"Will you walk into my parlor?" said the spider
to the fly;
"'Tis the prettiest little parlor that ever you did
The way into my parlor is up a winding stair,
And I have many curious things to show when you
--Mary Howitt's classic poem, The Spider and the Fly
From this spider's dread invitation to the silly fly to J.R.R. Tolkien's mammoth spider-being Shelob, these eight-legged wonders have developed a nasty reputation. But spiders are a part of nature and have many fine qualities.
In the far-off days when the Picts and the Scots were dividing the ancient land of Scotland and fighting amongst themselves to decide who could get hold of the most of it, there came good men from over the seas to settle the land.
--“The Drowned Bells of the Abbey”
Firelight and drumbeat were the original backdrop for these tales, true and added to and some imagined altogether, that are retold in Sorche Nic Leodhas’ award-winning book, Thistle and Thyme.
The tribes who lived in the Western Hemisphere before the coming of the Europeans were as different from each other as the countries that came to claim their lands. The many stories of the people who farmed, hunted, and herded in the plains, forests, deserts, and hills of what we call North America tell how they saw the Universe and the wisdom that they found in Nature.
This interview airs beginning August 24.
Kala Jojo delights audiences with traditional African folk tales and songs. You can share the fun as Kala Jojo meets with Debby Klein on CRRL Presents, a Central Rappahannock Regional Library production.
Whether you call them graphic novels or comic books, adventure stories told with a lot of pictures are a fun way to laze away a hot summer afternoon. You can journey on the high seas with Greek heroes, go on the hunt for Bigfoot, outwit forty thieves, or find your own way in a Twisted Journey with these colorful tales. The CRRL has many from which to choose, but this sampling is a good place to begin:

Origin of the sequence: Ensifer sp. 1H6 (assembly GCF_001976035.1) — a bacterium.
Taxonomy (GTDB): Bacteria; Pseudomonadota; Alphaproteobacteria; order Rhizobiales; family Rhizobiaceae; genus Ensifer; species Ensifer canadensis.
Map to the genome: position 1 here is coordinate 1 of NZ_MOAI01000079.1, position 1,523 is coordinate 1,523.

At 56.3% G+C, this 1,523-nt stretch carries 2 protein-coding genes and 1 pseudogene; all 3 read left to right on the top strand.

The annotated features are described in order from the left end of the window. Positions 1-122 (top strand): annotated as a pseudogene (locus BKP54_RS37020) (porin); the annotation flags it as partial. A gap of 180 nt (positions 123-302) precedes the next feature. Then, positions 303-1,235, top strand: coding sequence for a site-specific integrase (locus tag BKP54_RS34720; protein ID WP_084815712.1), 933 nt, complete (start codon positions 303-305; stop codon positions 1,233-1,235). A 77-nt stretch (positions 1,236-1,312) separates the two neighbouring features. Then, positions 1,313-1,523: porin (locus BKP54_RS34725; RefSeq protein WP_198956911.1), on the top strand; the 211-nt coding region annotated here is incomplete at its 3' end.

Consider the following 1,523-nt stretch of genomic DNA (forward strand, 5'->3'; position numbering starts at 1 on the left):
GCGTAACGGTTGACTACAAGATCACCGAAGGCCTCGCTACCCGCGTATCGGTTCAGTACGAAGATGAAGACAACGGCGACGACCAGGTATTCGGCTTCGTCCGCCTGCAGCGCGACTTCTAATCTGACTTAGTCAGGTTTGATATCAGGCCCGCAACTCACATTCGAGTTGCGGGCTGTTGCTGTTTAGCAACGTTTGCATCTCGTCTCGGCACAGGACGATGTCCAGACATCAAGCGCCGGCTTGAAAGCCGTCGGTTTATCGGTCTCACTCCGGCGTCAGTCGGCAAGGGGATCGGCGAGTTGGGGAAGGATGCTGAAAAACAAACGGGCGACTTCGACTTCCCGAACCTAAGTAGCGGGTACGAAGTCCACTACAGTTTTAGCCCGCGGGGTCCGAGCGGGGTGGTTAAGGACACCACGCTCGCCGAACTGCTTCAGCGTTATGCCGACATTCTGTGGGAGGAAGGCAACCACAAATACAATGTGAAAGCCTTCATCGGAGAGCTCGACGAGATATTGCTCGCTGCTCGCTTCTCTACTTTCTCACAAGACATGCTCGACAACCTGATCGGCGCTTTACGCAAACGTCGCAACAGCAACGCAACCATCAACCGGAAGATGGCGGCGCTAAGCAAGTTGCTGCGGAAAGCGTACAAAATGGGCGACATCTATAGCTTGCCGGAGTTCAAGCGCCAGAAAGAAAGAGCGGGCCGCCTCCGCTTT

She's been compared to Hans Christian Andersen and that clever fable maker Aesop. For children (and adults!) in today's world, her carefully crafted stories sing with a timeless rhythm and an honest truth. Her family's Russian-Jewish roots have given her the jumping-off place for many a tale (And Twelve Chinese Acrobats, Firebird, and Baba Yaga), but some stories seem to drawn from the heart of the world itself.
Jane Yolen, born in New York City on February 11, 1939, showed a talent for writing early on when she wrote and composed the words and music to her grade school pageant, starring as the lead carrot. She seems to have never slowed down during her years in high school: news editor of the school paper, Spanish club vice president, singing with the a capella choir, and captain of the varsity basketball team. Summers spent at a Vermont camp run by Quakers influenced her deeply. Several of her later books (The Gift of Sarah Barker and Friend: The Story of George Fox and the Quakers) relate to this period of spiritual growth.
In the Kingdom of Dalemark, three kings have died without an heir. The kingdom has been in chaos for generations as earl after earl vies for the throne. Bloody battles have only produced a stalemate, and now the free North and the repressive South tensely await their next war.
The Magic Circle by Donna Jo Napoli
"Don't you love it, Mother? We can shut our eyes and pretend we live in a candy house. All candy. Everywhere."
The Ugly One remembered how her child loved sweets. Asa was beautiful, and her mother tried to give her all the beauty she could though they were poor.
Kokopelli's Flute by Will Hobbs
Tepary Jones hiked to the ruins of the ancient city on the night of a total lunar eclipse. He had always felt the magic of the forgotten spaces, but tonight the place seemed especially alive, its pictures of animal and mystic figures telling pieces of stories long forgotten.
The Stones Are Hatching by Geraldine McCaughrean
It was naked, filthy, and demanding. Phelim Green had never known such a visitor. The black and greasey Domovoy, a kitchen spirit, left its perch behind the stove to warn him... and let in all the refugee field spirits. They clattered about the kitchen, wolfing down raw potatoes and spitting the peels into the stove door.